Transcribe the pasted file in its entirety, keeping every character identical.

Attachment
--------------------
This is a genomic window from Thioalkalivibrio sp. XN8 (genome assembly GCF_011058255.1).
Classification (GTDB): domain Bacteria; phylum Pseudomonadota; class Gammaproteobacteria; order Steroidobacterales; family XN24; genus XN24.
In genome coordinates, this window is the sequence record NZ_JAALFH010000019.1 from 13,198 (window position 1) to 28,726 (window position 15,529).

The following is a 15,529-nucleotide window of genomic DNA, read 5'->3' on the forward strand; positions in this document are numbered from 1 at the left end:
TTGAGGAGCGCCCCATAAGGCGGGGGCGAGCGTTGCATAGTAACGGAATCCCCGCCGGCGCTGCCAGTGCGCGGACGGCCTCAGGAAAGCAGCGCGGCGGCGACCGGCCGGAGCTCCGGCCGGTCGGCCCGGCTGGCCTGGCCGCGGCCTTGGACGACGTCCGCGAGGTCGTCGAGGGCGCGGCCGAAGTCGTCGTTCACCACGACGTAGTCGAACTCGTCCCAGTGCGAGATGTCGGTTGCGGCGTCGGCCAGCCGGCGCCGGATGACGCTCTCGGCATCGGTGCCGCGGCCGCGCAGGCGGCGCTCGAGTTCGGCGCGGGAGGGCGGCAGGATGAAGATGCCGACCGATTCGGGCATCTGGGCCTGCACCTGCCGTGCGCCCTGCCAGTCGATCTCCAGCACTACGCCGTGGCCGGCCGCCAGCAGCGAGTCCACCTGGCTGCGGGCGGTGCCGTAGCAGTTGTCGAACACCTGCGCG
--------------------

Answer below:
This is a genomic window from Thioalkalivibrio sp. XN8 (genome assembly GCF_011058255.1).
Classification (GTDB): domain Bacteria; phylum Pseudomonadota; class Gammaproteobacteria; order Steroidobacterales; family XN24; genus XN24.
In genome coordinates, this window is the sequence record NZ_JAALFH010000019.1 from 13,198 (window position 1) to 28,726 (window position 15,529).

The following is a 15,529-nucleotide window of genomic DNA, read 5'->3' on the forward strand; positions in this document are numbered from 1 at the left end:
TTGAGGAGCGCCCCATAAGGCGGGGGCGAGCGTTGCATAGTAACGGAATCCCCGCCGGCGCTGCCAGTGCGCGGACGGCCTCAGGAAAGCAGCGCGGCGGCGACCGGCCGGAGCTCCGGCCGGTCGGCCCGGCTGGCCTGGCCGCGGCCTTGGACGACGTCCGCGAGGTCGTCGAGGGCGCGGCCGAAGTCGTCGTTCACCACGACGTAGTCGAACTCGTCCCAGTGCGAGATGTCGGTTGCGGCGTCGGCCAGCCGGCGCCGGATGACGCTCTCGGCATCGGTGCCGCGGCCGCGCAGGCGGCGCTCGAGTTCGGCGCGGGAGGGCGGCAGGATGAAGATGCCGACCGATTCGGGCATCTGGGCCTGCACCTGCCGTGCGCCCTGCCAGTCGATCTCCAGCACTACGCCGTGGCCGGCCGCCAGCAGCGAGTCCACCTGGCTGCGGGCGGTGCCGTAGCAGTTGTCGAACACCTGCGCG